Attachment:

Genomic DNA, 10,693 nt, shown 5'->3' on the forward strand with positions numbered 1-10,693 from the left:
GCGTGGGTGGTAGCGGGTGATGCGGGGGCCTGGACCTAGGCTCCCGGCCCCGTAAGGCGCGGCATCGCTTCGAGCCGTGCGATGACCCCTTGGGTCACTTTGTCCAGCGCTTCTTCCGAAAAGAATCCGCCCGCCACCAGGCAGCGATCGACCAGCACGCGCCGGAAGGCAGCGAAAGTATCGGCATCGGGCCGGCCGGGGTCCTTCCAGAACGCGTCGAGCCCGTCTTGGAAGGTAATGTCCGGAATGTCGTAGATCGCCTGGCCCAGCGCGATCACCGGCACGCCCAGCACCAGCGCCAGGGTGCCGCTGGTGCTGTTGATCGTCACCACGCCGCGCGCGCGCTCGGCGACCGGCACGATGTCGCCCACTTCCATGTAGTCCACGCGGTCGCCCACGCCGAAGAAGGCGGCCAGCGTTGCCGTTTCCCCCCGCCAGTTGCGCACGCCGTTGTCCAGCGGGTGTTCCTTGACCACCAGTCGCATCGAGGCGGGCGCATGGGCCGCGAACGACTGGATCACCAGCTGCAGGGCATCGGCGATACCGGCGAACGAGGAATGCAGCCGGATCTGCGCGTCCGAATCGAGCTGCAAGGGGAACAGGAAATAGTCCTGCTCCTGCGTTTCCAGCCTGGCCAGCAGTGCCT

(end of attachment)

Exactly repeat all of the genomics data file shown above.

Genomic DNA, 10,693 nt, shown 5'->3' on the forward strand with positions numbered 1-10,693 from the left:
GCGTGGGTGGTAGCGGGTGATGCGGGGGCCTGGACCTAGGCTCCCGGCCCCGTAAGGCGCGGCATCGCTTCGAGCCGTGCGATGACCCCTTGGGTCACTTTGTCCAGCGCTTCTTCCGAAAAGAATCCGCCCGCCACCAGGCAGCGATCGACCAGCACGCGCCGGAAGGCAGCGAAAGTATCGGCATCGGGCCGGCCGGGGTCCTTCCAGAACGCGTCGAGCCCGTCTTGGAAGGTAATGTCCGGAATGTCGTAGATCGCCTGGCCCAGCGCGATCACCGGCACGCCCAGCACCAGCGCCAGGGTGCCGCTGGTGCTGTTGATCGTCACCACGCCGCGCGCGCGCTCGGCGACCGGCACGATGTCGCCCACTTCCATGTAGTCCACGCGGTCGCCCACGCCGAAGAAGGCGGCCAGCGTTGCCGTTTCCCCCCGCCAGTTGCGCACGCCGTTGTCCAGCGGGTGTTCCTTGACCACCAGTCGCATCGAGGCGGGCGCATGGGCCGCGAACGACTGGATCACCAGCTGCAGGGCATCGGCGATACCGGCGAACGAGGAATGCAGCCGGATCTGCGCGTCCGAATCGAGCTGCAAGGGGAACAGGAAATAGTCCTGCTCCTGCGTTTCCAGCCTGGCCAGCAGTGCCT